September 22nd marked the 40th anniversary of a series of nuclear tests conducted off the coast of South Africa. Israel has long been suspected of being responsible for these tests. When these tests occured, the Carter administration was eager to deflect intelligence that confirmed they were nuclear and that suggested Israel was behind them. Since then, more information has been released making it all but impossible to deny Israel's culpability. Foreign Policy has published six pieces laying out the latest evidence. Included in those six is my own essay, "How the 1979 Flash Might Test Us Yet". In it, I explain the legal, nuclear proliferation, and diplomatic implications of the United State's unwillingness to confirm Israel's violation of the Limited Test Ban Treaty, which Israel signed and ratified. In fact, it is now illegal for U.S. officials to discuss this matter: They are all subject to a federal gag order. For a variety of reasons that I lay out in my piece, it's in everyone's interest that this order be rescinded.
Sep 09, 2019 The United States Should Follow France's Lead in Space
Last week, President Trump authorized the re-creation of the Air Force Space Command. Its aim is to make America great in space. In pursuit of putting America first though, it would be useful to pay attention to a smaller space faring nation -- France, which just announced its new space strategy. In the attached Space News op-ed, "The United States should follow France's lead in space," Brian Chow and I argure that the French plan is worth emulating. The French space policy calls for the development of bodyguard spacecraft.  These spacecraft would protect key satellites from possibly being attacked by robotic rendezvous spacecraft. The French also want to create space exclusion zones. Brian and I recommend that the U.S. join forces with the French. In specific, the U.S. should work with the French at the next NATO Summit this December to convince NATO to expand France's bodyguard program and to create appropriate self-defense zones around the most vulnerable, critical allied satellites. This piece, "The U.S. Should  Follow France's Lead in Space," by NPEC Executive Director, Henry Sokolski and Brian Chow, an independent policy analyst, was published in Space News.
Aug 25, 2019 What Enforcement of the NPT Now Requires
Earlier this month, it was reported that the White House wants a new deal with Iran that would eliminate uranium enrichment and the reprocessing of spent reactor fuel. Whatever Iran's answer to such a request might be, this principle needs near universal application if nuclear power is to remain compatible with international security. The reason why is simple: When it comes to enrichment and reprocessing, the International Atomic Energy Agency (IAEA) cannot reliably confirm military diversions in a timely fashion. If we are serious about enforcement -- the touchstone for any effective nuclear agreement -- we have to start saying "no" to civilian nuclear cooperation with non-weapon states that are unwilling to forswear enrichment and reprocessing. This piece, "Nuclear Power Must Not Lead to Nuclear Bombs," by NPEC Executive Director, Henry Sokolski, and NPEC's Program Advisor, Victor Gilinsky was published in The National Interest.
Jul 24, 2019 Before Saving the Planet, Could We Please Get the Bill?
Although it wasn't much noticed, last week Secretary of Energy Rick Perry played both sides of the national energy-environmental debate. America, he insisted, is driving down emissions globally by exporting natural gas and developing nuclear and renewables. What he failed to explain, however, is which of these energy options is subsidized, by how much, and who is picking up the tab. Unfortunately, our government does not keep score. As David Montgomery and I explain in our piece (below), "Before Saving the Planet, Could We Please Get the Bill?" in RealClearEnergy, we've fallen into the habit of taking an "all-of-the-above" approach. This strategy ends up pushing subsidies for virtually every energy option including some of the most uneconomical ones. In the case of nuclear energy, if frequently results in subsidies for exports of reactors -- machines that can serve as bomb starter kits. However much political sense an "all-of-the-above" strategy might make, it's rotten economics, encourages bad environmental policies, and can lead to risky nuclear exports. What we need to do instead is compare costs and choose the least expensive, most profitable ways to reduce emissions first. Towards this end, David and I make a number of recommendations. The first is to hold off on any new energy commercialization subsidies, bailouts or mandates and back away from any "national security" imperatives that cannot be quantified. It would also be helpful to have The McKinsel Company and its competitors release their latest environmental economic ranking models to help clarify what steps might reduce undesirable emissions quickest and most cheaply.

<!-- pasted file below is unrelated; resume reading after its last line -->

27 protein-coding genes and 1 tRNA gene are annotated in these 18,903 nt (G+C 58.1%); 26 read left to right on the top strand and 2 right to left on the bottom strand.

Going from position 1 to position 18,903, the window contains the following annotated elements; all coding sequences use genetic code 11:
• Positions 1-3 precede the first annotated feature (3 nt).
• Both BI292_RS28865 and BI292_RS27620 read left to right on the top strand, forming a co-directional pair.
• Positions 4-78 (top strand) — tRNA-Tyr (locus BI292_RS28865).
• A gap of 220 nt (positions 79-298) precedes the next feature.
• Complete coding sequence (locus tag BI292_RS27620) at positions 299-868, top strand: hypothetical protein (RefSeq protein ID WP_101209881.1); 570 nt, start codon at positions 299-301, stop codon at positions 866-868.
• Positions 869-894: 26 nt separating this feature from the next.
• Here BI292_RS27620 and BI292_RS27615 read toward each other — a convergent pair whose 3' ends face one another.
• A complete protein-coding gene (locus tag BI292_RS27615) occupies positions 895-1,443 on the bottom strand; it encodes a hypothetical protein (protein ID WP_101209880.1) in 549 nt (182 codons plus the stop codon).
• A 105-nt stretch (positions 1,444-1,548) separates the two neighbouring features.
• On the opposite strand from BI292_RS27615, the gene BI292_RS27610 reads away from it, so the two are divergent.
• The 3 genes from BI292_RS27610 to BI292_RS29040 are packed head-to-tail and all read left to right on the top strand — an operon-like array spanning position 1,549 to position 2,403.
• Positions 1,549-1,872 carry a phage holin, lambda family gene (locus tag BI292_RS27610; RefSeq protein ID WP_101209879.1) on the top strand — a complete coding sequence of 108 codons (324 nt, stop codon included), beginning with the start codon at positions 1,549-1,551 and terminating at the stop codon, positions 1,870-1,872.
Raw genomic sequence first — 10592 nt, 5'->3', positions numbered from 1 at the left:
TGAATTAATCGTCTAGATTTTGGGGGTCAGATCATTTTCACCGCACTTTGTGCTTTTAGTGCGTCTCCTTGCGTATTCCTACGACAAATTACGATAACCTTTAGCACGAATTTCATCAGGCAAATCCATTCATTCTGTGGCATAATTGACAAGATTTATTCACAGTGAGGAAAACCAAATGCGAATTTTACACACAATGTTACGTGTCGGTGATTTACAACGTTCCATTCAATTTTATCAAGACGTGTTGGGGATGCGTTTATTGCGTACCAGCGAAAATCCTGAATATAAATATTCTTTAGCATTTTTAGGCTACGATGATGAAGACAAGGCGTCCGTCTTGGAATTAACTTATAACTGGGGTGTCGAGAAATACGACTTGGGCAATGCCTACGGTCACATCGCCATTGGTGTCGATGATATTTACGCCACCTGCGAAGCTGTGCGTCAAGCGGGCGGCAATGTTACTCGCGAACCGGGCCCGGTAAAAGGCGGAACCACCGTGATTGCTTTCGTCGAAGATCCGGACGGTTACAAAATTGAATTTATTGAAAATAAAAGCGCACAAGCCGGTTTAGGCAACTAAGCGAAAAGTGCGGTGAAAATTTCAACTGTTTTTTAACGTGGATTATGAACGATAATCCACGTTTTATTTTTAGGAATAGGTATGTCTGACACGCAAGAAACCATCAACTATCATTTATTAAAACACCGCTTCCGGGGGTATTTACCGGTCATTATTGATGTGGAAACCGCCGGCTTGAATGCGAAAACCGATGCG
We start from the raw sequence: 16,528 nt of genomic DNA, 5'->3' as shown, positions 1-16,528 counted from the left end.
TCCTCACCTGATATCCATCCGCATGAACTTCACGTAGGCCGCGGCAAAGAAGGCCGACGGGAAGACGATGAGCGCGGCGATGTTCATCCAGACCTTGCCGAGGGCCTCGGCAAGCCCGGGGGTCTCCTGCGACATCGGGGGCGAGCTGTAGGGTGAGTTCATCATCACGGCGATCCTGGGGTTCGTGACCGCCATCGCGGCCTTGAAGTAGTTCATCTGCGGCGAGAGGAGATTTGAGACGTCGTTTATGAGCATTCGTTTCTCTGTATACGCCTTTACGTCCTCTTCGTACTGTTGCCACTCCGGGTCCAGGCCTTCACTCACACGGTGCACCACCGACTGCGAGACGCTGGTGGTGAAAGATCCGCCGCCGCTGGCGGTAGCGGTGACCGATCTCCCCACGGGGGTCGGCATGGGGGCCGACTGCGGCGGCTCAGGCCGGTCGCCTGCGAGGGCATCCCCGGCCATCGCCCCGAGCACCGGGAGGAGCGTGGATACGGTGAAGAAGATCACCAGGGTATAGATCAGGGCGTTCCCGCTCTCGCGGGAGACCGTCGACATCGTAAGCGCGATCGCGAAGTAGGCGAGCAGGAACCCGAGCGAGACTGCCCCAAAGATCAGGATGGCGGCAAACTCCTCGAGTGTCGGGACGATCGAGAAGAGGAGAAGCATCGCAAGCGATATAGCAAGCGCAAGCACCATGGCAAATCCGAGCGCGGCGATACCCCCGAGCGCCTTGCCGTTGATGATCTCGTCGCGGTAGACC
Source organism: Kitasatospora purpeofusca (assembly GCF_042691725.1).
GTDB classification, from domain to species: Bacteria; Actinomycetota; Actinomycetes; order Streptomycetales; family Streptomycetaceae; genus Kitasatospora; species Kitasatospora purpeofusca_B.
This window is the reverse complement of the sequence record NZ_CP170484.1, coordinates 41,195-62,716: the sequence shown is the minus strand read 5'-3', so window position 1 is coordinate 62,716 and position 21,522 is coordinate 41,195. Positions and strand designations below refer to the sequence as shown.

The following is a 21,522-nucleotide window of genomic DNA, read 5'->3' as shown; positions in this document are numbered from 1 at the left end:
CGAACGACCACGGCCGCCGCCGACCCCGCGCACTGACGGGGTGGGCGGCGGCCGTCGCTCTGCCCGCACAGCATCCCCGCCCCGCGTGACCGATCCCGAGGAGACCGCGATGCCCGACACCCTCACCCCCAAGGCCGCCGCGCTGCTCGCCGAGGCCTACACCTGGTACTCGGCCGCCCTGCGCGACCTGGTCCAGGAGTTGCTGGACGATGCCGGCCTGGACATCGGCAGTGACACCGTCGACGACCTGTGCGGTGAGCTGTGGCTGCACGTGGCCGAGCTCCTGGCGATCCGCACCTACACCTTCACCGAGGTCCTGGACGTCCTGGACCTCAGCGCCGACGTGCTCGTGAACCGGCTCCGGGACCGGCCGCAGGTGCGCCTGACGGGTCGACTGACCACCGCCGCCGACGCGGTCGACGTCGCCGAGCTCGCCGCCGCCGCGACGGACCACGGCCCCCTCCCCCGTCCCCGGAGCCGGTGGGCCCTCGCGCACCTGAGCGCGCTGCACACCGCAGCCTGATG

Jun 23, 2019 Only Congress Stands Between Saudi Arabia and Nuclear Weapons
A piece by NPEC Executive Director, Henry Sokolski, and NPEC Advisor, Victor Gilinsky, on selling nuclear technology to Saudi Arabia in The National Interest called "Only Congress Stands Between Saudi Arabia and Nuclear Weapons."
Jun 04, 2019 Why Congress Should Say No to Yet Another Fast Reactor Dream
A piece by NPEC Executive Director, Henry Sokolski, and NPEC Program Advisor, Victor Gilinsky on fast reactors in the Bulletin of the Atomic Scientists called "Why Congress Should Say No to Yet Another Fast Reactor Dream."
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The Nonproliferation Policy Education Center (NPEC), is a 501 (c)3 nonpartisan, nonprofit, educational organization
founded in 1994 to promote a better understanding of strategic weapons proliferation issues. NPEC educates policymakers, journalists,
and university professors about proliferation threats and possible new policies and measures to meet them.